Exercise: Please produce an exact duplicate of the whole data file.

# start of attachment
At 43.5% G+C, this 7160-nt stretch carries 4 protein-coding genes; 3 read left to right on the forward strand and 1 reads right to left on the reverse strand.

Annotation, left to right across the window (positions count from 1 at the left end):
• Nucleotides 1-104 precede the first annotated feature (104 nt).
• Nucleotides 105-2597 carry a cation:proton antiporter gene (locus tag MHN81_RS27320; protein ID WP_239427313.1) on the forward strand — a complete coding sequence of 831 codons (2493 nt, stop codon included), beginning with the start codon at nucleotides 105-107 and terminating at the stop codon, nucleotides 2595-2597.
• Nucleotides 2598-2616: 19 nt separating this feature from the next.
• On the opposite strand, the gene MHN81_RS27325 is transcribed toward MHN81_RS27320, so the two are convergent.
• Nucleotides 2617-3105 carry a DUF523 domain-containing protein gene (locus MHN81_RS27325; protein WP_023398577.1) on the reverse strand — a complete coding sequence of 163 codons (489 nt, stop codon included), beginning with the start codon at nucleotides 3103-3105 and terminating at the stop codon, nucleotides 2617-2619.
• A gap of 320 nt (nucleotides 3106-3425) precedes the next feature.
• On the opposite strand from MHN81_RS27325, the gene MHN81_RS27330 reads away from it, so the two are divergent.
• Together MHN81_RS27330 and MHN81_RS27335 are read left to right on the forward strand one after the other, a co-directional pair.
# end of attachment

At 43.5% G+C, this 7160-nt stretch carries 4 protein-coding genes; 3 read left to right on the forward strand and 1 reads right to left on the reverse strand.

Annotation, left to right across the window (positions count from 1 at the left end):
• Nucleotides 1-104 precede the first annotated feature (104 nt).
• Nucleotides 105-2597 carry a cation:proton antiporter gene (locus tag MHN81_RS27320; protein ID WP_239427313.1) on the forward strand — a complete coding sequence of 831 codons (2493 nt, stop codon included), beginning with the start codon at nucleotides 105-107 and terminating at the stop codon, nucleotides 2595-2597.
• Nucleotides 2598-2616: 19 nt separating this feature from the next.
• On the opposite strand, the gene MHN81_RS27325 is transcribed toward MHN81_RS27320, so the two are convergent.
• Nucleotides 2617-3105 carry a DUF523 domain-containing protein gene (locus MHN81_RS27325; protein WP_023398577.1) on the reverse strand — a complete coding sequence of 163 codons (489 nt, stop codon included), beginning with the start codon at nucleotides 3103-3105 and terminating at the stop codon, nucleotides 2617-2619.
• A gap of 320 nt (nucleotides 3106-3425) precedes the next feature.
• On the opposite strand from MHN81_RS27325, the gene MHN81_RS27330 reads away from it, so the two are divergent.
• Together MHN81_RS27330 and MHN81_RS27335 are read left to right on the forward strand one after the other, a co-directional pair.